Pi Is Still Wrong, And Math Is Still the Foundation of Computing

We recently celebrated Pi Day to commemorate that elusive number that cannot be fully expressed. Do you know why? Because it's an irrational number. Pi is remembered on March 14. Why? Because Pi is most commonly approximated as 3.14.

(Did you know, there's also Pi Approximation Day? Can you guess when? It's July 22. Can you guess why? Because 22/7 is a common approximation of Pi.)

Most of us working in the endlessly challenging field of information technology don't often get to deal directly with math during our daily working lives. Math is that unsung hero, quietly making it all possible.

It is, however, useful (and humbling) to remember occasionally that math is, in fact, the foundation of computing. And there are so many fascinating mathematical problems still waiting to be solved.

Therefore, without further ado, let me whet your appetite with this intriguing blog post by a young mathematician at MIT, explaining why Pi might actually be WRONG!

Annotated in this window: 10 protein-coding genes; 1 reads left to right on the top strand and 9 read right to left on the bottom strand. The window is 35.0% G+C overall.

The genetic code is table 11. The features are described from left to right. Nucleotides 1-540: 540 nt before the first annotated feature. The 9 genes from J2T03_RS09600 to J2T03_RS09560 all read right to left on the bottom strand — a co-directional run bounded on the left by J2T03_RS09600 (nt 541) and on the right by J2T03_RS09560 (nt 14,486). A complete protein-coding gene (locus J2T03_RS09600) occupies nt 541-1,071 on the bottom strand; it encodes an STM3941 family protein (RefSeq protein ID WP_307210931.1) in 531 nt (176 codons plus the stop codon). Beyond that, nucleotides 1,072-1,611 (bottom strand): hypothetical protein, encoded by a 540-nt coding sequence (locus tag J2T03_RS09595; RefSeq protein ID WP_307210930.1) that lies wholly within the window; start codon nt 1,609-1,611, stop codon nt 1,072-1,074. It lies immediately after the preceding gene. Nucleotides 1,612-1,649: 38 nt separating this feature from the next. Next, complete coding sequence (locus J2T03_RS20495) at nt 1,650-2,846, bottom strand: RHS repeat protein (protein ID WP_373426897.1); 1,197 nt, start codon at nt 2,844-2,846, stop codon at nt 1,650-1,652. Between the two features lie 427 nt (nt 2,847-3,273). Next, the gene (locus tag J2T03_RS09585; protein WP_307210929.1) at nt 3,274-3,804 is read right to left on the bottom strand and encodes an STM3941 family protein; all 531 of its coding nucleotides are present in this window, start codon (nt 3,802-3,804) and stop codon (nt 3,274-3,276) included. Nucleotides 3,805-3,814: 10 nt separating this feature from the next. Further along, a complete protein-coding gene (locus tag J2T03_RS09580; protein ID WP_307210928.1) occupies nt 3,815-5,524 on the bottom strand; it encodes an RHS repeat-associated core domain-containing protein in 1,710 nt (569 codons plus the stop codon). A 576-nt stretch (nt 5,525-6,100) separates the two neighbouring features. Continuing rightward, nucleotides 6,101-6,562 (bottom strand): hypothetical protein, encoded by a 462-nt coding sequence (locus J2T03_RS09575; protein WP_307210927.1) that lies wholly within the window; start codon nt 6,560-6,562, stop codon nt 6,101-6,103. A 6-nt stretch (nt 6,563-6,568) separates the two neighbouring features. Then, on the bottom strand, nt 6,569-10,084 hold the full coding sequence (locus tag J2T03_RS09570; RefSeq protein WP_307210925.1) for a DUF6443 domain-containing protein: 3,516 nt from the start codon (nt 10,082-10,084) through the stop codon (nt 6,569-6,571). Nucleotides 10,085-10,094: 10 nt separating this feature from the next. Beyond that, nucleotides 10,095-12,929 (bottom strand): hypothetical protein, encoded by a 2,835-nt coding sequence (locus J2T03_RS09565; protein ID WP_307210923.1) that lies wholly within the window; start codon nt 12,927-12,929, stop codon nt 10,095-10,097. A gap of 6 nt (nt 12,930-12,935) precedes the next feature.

And if you're keen on further exploring this vast subject, I recommend Introduction to the Theory of Computation by Michael Sipser, a crisply (and simply) written expose on the math that forms the bedrock of computing.

Our computing community churns out new programming languages at a fairly healthy rate. Often these new languages hope to replace Java (1995) or C# (2001) as the new standard. But even when they don't achieve the pinnacle, one cannot help but marvel at the ingenuity that goes into writing a new language, often creating a new programming paradigm. Recent gifts to the computing community include Perl (1987), Python (1991), Visual Basic (1991), Ruby (1993), Delphi (1995), JavaScript (1995), PHP (1995), Scala (2003), Clojure (2007), Groovy (2007), Go (2009), and most recently Ceylon (2010). Sipser's book contains a wonderful "big picture" treatment of the topics one must understand in order to truly comprehend (or perhaps create) a programming language.

If you're interested (and are a glutton for punishment), here are some recommended links for further reading.


Enjoy, and don't forget to thank math for making computing possible!

Comments

  1. Celebrate tau day instead! http://tauday.com

    ReplyDelete

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